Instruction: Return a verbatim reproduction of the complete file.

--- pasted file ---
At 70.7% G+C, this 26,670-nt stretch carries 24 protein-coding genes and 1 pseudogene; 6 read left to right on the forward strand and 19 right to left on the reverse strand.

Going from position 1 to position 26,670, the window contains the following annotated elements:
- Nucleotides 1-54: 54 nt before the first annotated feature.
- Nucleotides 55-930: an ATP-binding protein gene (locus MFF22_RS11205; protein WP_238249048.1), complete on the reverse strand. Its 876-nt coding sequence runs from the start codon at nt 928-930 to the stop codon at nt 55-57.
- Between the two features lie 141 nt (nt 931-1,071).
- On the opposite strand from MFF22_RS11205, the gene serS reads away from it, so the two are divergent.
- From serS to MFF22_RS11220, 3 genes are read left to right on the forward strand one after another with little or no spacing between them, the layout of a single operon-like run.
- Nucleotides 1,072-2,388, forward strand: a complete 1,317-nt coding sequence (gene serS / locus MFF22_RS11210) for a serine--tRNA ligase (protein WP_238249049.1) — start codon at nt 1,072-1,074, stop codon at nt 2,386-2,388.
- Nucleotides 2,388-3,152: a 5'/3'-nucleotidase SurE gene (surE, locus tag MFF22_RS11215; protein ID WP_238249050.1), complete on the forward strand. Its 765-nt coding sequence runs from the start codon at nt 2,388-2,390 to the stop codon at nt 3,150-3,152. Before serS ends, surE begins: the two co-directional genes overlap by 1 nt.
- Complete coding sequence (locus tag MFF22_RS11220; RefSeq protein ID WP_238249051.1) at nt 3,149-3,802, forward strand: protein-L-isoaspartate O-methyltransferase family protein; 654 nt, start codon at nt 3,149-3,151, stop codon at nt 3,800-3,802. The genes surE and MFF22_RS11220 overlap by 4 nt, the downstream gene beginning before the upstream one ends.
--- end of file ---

At 70.7% G+C, this 26,670-nt stretch carries 24 protein-coding genes and 1 pseudogene; 6 read left to right on the forward strand and 19 right to left on the reverse strand.

Going from position 1 to position 26,670, the window contains the following annotated elements:
- Nucleotides 1-54: 54 nt before the first annotated feature.
- Nucleotides 55-930: an ATP-binding protein gene (locus MFF22_RS11205; protein WP_238249048.1), complete on the reverse strand. Its 876-nt coding sequence runs from the start codon at nt 928-930 to the stop codon at nt 55-57.
- Between the two features lie 141 nt (nt 931-1,071).
- On the opposite strand from MFF22_RS11205, the gene serS reads away from it, so the two are divergent.
- From serS to MFF22_RS11220, 3 genes are read left to right on the forward strand one after another with little or no spacing between them, the layout of a single operon-like run.
- Nucleotides 1,072-2,388, forward strand: a complete 1,317-nt coding sequence (gene serS / locus MFF22_RS11210) for a serine--tRNA ligase (protein WP_238249049.1) — start codon at nt 1,072-1,074, stop codon at nt 2,386-2,388.
- Nucleotides 2,388-3,152: a 5'/3'-nucleotidase SurE gene (surE, locus tag MFF22_RS11215; protein ID WP_238249050.1), complete on the forward strand. Its 765-nt coding sequence runs from the start codon at nt 2,388-2,390 to the stop codon at nt 3,150-3,152. Before serS ends, surE begins: the two co-directional genes overlap by 1 nt.
- Complete coding sequence (locus tag MFF22_RS11220; RefSeq protein ID WP_238249051.1) at nt 3,149-3,802, forward strand: protein-L-isoaspartate O-methyltransferase family protein; 654 nt, start codon at nt 3,149-3,151, stop codon at nt 3,800-3,802. The genes surE and MFF22_RS11220 overlap by 4 nt, the downstream gene beginning before the upstream one ends.